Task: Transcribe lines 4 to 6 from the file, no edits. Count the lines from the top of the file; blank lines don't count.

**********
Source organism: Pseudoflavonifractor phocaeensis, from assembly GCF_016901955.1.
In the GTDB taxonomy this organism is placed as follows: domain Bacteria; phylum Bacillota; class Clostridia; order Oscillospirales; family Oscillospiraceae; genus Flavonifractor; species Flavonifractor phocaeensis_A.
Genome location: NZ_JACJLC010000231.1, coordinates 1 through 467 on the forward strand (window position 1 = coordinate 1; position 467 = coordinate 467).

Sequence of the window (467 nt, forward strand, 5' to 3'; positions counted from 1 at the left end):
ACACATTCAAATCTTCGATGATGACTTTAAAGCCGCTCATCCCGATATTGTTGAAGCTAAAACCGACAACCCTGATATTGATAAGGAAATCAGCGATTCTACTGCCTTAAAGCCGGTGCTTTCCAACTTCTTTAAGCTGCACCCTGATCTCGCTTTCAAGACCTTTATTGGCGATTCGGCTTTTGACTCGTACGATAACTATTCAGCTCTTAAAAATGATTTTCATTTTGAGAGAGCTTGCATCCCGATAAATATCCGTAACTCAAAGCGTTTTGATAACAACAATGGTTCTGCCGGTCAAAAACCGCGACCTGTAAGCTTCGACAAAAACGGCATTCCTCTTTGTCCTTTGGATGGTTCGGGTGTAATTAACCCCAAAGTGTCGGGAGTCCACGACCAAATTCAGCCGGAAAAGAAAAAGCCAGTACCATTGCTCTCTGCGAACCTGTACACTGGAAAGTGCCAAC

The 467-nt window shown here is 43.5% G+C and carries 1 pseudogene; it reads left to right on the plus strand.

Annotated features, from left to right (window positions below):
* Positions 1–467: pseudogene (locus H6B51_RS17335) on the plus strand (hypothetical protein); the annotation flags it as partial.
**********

Sequence of the window (467 nt, forward strand, 5' to 3'; positions counted from 1 at the left end):
ACACATTCAAATCTTCGATGATGACTTTAAAGCCGCTCATCCCGATATTGTTGAAGCTAAAACCGACAACCCTGATATTGATAAGGAAATCAGCGATTCTACTGCCTTAAAGCCGGTGCTTTCCAACTTCTTTAAGCTGCACCCTGATCTCGCTTTCAAGACCTTTATTGGCGATTCGGCTTTTGACTCGTACGATAACTATTCAGCTCTTAAAAATGATTTTCATTTTGAGAGAGCTTGCATCCCGATAAATATCCGTAACTCAAAGCGTTTTGATAACAACAATGGTTCTGCCGGTCAAAAACCGCGACCTGTAAGCTTCGACAAAAACGGCATTCCTCTTTGTCCTTTGGATGGTTCGGGTGTAATTAACCCCAAAGTGTCGGGAGTCCACGACCAAATTCAGCCGGAAAAGAAAAAGCCAGTACCATTGCTCTCTGCGAACCTGTACACTGGAAAGTGCCAAC

The 467-nt window shown here is 43.5% G+C and carries 1 pseudogene; it reads left to right on the plus strand.